Bedlam Boys are Bonny or Mad Maudlin’s search for her Tom of Bedlam


Anonymous ballad, first published in 1720 by Thomas d’Urfey


For to see Mad Tom of Bedlam,

Ten thousand miles I’ve travelled.

Mad Maudlin goes on dirty toes,

For to save her shoes from gravel.



Still I sing bonny boys, bonny mad boys,

Bedlam boys are bonny,

For they all go bare, and they live by the air,

And they want no drink, nor money.


I nor repent that ever

Poor Tom was so disdain-ed

My wits are crossed since him I lost

Which makes me go thus chained.



I went down to Satan’s Kitchen

For to get me food one morning

And there I got souls piping hot

All on the spit a-turning.



There I took up a cauldron

Where boiled ten thousand harlots

Though full of flame I drank the same

To the health of all such varlets.



The spirits white as lightening

Will on my travels guide me

The stars would shake and the moon would quake

Whenever they espied me.



No gypsy, slut or doxy

Shall win my Mad Tom from me

I’ll weep all night, with stars I’ll fight

The fray shall well become me.



So drink to Tom of Bedlam

Go fill the seas in barrels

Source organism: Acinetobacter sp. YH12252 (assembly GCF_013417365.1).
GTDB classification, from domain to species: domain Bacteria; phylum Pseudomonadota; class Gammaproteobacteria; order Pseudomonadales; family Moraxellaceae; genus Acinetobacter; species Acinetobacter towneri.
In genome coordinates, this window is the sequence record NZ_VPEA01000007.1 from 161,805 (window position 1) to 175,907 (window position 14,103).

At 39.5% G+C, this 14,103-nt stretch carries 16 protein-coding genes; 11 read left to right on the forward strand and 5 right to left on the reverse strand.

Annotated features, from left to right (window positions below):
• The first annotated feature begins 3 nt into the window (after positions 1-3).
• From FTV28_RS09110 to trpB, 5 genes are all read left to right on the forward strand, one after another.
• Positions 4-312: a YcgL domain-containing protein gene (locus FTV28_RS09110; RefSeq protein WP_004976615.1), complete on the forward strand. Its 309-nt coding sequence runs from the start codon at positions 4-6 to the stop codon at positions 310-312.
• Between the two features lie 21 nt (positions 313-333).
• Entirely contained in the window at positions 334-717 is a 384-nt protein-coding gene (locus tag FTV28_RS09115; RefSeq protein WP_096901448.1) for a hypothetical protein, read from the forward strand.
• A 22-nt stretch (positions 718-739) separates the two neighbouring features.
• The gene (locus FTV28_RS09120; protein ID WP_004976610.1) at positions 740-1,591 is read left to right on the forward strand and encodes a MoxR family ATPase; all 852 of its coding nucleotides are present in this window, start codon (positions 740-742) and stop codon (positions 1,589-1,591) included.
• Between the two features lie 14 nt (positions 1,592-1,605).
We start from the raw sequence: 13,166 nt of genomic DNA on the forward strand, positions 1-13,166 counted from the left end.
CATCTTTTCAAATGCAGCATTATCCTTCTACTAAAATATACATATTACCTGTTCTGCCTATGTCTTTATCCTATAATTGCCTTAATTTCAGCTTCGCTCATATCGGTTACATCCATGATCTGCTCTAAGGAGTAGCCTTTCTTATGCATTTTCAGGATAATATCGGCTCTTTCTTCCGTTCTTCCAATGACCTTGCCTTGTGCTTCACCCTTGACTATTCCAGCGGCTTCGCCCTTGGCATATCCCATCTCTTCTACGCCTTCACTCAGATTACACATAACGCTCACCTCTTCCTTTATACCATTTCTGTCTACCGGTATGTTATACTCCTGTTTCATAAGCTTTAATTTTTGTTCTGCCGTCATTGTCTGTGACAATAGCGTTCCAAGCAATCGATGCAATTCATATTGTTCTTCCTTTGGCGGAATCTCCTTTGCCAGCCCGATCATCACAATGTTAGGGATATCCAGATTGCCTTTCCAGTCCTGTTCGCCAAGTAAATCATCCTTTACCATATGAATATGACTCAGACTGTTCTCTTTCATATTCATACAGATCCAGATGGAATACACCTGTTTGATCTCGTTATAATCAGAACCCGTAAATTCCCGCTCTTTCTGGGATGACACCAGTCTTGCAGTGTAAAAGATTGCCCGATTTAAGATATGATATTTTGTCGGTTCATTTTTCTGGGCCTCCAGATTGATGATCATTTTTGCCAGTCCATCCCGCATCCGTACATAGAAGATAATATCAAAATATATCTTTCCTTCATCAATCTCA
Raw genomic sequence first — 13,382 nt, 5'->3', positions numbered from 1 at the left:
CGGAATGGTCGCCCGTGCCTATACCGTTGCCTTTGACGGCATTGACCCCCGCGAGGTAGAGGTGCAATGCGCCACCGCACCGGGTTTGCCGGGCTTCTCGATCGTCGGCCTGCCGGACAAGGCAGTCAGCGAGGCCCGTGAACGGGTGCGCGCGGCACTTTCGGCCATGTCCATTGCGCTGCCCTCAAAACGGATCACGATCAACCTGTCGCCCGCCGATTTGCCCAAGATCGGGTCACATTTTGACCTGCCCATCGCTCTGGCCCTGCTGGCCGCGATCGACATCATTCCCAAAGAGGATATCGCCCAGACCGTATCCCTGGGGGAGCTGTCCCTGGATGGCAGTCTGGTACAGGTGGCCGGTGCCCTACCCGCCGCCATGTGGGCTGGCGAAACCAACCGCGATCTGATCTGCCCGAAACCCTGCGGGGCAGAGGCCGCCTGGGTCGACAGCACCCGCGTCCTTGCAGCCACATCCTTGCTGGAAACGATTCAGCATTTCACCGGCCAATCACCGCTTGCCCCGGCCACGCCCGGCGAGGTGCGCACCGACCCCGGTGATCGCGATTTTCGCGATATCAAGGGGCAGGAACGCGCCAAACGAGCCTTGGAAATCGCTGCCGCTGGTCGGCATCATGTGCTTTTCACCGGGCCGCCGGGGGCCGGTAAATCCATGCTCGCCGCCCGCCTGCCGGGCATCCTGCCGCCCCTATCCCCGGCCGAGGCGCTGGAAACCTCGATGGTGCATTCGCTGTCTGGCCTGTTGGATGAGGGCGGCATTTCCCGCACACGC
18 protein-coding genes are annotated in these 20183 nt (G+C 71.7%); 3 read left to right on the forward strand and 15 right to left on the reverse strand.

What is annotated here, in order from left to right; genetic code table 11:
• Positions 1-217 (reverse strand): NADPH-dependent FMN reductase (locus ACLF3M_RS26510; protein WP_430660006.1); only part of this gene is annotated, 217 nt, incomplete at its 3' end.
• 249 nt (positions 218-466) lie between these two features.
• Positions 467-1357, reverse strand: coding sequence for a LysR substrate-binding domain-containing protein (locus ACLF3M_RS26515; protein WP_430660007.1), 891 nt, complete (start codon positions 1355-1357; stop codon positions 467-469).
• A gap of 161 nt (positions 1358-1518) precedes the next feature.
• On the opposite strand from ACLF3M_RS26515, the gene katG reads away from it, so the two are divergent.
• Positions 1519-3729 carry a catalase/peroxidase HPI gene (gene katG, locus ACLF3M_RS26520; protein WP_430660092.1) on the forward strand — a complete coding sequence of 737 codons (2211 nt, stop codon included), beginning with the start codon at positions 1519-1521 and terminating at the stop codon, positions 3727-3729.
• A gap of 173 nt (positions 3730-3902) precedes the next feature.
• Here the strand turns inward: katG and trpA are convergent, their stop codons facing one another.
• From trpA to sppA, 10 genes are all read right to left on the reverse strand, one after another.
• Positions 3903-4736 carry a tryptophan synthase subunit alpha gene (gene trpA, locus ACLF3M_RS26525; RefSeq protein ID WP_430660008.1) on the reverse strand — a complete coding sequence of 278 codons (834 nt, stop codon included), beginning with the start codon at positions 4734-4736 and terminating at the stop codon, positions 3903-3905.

I’ll drink it all, well brewed with gall

And maudlin drunk I’ll quarrel.

Chorus… twice?


If you would like to download the lyrics to your phone, tablet or computer, click the link below

Bedlam-Boys-Lyrics.pdf (11 downloads)



The word ‘Bedlam’, meaning uproar and confusion, derives from the nickname given to St Mary’s of Bethlehem, founded in 1247, the first and oldest institution to specialise in mental illness. Bedlam Hospital has moved several times from its original location near Bishopsgate, to Moorgate in the C17th and St George’s Fields Southwark in the C19th. It has been located in West Wickham in Bromley since 1930.


Bonny: attractive, beautiful, handsome


Maudlin: ‘tearfully sentimental’, noun denoting Mary Magdalen, who was often pictured weeping.


Bedlam Ballads are popular folk songs about Bedlam. The songs date from least the 1600’s, and continued to be sung into the 20th century. Most of these ballads, like many popular songs, would have been written anonymously. Some ballads were sold cheaply in the streets to be sung by people at home, at work or in taverns etc. Song sheets just had the words, and the name of the tune. People knew by heart lots of tunes to which ballads were set.

Tom O’Bedlam was a name used in the 1600’s and 1700’s to describe beggars or homeless people who claimed, or were assumed, to have been inmates of Bedlam.

It was commonly thought that they were released from Bedlam with the authority to make their way through begging. Edgar in ‘King Lear’ disguises himself as mad ‘Tom O’Bedlam’.